Who Are The Real Losers In Patent Lawsuits? - InformationWeek

InformationWeek is part of the Informa Tech Division of Informa PLC

This site is operated by a business or businesses owned by Informa PLC and all copyright resides with them.Informa PLC's registered office is 5 Howick Place, London SW1P 1WG. Registered in England and Wales. Number 8860726.

IoT
IoT
Mobile
Commentary
8/30/2011
11:50 PM
Ed Hansberry
Ed Hansberry
Commentary
50%
50%

Who Are The Real Losers In Patent Lawsuits?

While the mobile industry's patent litigation frenzy is amusing to watch, the side effects to consumers, developers, and enterprises are not so funny.

If you were to pick any one company that has significant mobile phone sales, it is highly likely that company is involved in a lawsuit with one or more of its competitors over patent infringement claims. The costs to these companies can be quite high, and if a ruling goes against one of them, it could be devastating to the business, to the point of shutting it down. At the very least, it is costing money and a distraction to management. The effects go beyond company borders though.

End users pay a price as well. A company has finite resources, and dollars spent on anything not core to the business are taking resources away from the product, be it a platform or phone hardware. That means innovation, reliability, and performance all take a hit.

For the average consumer, the effect is relatively small. But consider the software developer. The lack of innovation in the platform, bugs that go unfixed, and performance that's below par can have a significant impact on a company writing software for a mobile platform. On top of that, they run the risk of developing for a platform that could be sued out of existence or its global distribution curbed in some way.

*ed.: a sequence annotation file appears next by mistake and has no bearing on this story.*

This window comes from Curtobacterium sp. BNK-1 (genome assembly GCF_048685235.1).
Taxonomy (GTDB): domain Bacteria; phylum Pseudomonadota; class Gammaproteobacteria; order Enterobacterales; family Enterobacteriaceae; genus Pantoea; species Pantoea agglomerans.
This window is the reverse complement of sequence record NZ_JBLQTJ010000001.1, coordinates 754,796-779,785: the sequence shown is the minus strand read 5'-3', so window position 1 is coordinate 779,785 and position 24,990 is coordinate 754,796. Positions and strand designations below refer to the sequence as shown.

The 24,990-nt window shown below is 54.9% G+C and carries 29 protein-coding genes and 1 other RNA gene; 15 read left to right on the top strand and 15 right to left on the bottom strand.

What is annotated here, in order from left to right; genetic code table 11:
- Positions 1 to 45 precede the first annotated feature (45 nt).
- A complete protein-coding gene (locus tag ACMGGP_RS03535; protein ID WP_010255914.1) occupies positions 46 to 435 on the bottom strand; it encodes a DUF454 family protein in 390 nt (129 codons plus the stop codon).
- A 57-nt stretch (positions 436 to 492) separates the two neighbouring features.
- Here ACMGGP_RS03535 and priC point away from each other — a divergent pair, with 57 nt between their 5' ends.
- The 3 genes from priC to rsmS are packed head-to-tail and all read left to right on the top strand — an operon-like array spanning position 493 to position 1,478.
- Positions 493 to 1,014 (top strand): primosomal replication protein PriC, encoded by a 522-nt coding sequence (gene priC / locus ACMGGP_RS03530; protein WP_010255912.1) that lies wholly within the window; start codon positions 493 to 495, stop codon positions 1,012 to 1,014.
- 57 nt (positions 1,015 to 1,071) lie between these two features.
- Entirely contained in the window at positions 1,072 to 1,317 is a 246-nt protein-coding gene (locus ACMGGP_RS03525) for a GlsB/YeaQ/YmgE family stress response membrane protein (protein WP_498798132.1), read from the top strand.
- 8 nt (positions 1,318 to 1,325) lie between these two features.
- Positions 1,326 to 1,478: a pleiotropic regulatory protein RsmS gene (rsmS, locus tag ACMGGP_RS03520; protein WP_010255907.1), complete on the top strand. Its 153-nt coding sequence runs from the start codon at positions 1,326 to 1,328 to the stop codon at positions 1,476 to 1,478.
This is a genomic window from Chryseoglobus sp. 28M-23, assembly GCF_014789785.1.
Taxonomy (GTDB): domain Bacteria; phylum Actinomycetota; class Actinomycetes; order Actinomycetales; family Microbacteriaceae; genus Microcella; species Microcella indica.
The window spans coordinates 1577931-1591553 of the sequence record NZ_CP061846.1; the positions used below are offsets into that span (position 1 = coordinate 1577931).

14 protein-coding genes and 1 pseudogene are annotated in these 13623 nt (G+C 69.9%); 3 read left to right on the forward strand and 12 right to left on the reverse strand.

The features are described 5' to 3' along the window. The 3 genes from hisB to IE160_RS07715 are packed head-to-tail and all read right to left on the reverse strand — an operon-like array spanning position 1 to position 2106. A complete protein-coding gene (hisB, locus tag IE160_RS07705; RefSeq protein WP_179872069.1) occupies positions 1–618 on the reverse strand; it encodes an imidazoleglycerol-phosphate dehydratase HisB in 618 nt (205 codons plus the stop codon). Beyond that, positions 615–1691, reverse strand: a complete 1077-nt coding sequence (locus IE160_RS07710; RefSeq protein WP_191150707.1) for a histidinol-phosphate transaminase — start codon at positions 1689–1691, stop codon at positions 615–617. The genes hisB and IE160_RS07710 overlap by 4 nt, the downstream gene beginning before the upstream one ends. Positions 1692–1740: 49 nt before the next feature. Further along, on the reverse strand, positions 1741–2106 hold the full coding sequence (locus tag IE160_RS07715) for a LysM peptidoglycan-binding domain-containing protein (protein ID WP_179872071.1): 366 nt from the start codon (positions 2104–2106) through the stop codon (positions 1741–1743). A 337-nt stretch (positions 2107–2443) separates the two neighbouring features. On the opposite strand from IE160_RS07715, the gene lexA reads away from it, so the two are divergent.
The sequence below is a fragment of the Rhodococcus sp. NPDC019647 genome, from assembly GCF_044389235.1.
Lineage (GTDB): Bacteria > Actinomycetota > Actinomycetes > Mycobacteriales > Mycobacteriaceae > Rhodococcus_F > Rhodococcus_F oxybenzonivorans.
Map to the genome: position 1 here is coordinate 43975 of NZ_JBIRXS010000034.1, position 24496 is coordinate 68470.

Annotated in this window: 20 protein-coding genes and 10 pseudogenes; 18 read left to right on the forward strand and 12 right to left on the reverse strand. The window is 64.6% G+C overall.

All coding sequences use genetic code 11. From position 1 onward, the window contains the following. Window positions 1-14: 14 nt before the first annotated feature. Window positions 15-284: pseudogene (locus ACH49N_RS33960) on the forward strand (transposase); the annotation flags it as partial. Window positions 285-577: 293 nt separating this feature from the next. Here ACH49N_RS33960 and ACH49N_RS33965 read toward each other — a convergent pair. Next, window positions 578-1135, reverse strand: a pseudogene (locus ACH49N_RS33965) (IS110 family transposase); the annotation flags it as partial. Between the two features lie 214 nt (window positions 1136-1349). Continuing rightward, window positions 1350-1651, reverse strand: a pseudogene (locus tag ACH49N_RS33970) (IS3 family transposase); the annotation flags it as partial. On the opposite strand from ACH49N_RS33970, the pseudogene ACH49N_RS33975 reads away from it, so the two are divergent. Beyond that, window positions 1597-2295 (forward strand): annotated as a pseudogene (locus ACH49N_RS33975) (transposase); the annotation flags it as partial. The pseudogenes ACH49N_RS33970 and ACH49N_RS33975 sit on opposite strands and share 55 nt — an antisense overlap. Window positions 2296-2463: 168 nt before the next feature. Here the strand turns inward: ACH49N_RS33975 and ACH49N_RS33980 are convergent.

A Dutch court recently ruled that Samsung's Galaxy smartphones running Android 2.3 cannot be sold in Europe. That will impact sales of software to some degree. You have to assume that some of those sales will go to other platforms.

The best defense for a developer is to spread yourself around and not concentrate on one platform.

Enterprises run similar risks. They are like a super consumer, buying not one, but hundreds or thousands of devices. The last thing an IT administrator wants to read in the morning RSS feed is the platform and model he has chosen to support has lost a major suit. Results could be from the mildly annoying task of updating devices to comply with the patent issue to transitioning to something else.

No matter how solid the company is, or how bulletproof you think the platform is from patent infringement issues, it makes sense for developers to invest in multiple technologies. Unless you are developing line-of-business apps, which is costly to do across multiple platforms, most smartphones today can connect to the email server and share documents. That is really what most corporate users engage in anyway. That, and Angry Birds, which is also available on most platforms.

Are any of the companies you deal with under fire right now? Fierce Wireless has a great graphic, provided by Verizon, to show how the lawsuit market looks today.

We welcome your comments on this topic on our social media channels, or [contact us directly] with questions about the site.
Comment  | 
Print  | 
More Insights
News
Think Like a Chief Innovation Officer and Get Work Done
Joao-Pierre S. Ruth, Senior Writer,  10/13/2020
Slideshows
10 Trends Accelerating Edge Computing
Cynthia Harvey, Freelance Journalist, InformationWeek,  10/8/2020
News
Northwestern Mutual CIO: Riding Out the Pandemic
Jessica Davis, Senior Editor, Enterprise Apps,  10/7/2020
White Papers
Register for InformationWeek Newsletters
2020 State of DevOps Report
2020 State of DevOps Report
Download this report today to learn more about the key tools and technologies being utilized, and how organizations deal with the cultural and process changes that DevOps brings. The report also examines the barriers organizations face, as well as the rewards from DevOps including faster application delivery, higher quality products, and quicker recovery from errors in production.
Video
Current Issue
[Special Report] Edge Computing: An IT Platform for the New Enterprise
Edge computing is poised to make a major splash within the next generation of corporate IT architectures. Here's what you need to know!
Slideshows
Flash Poll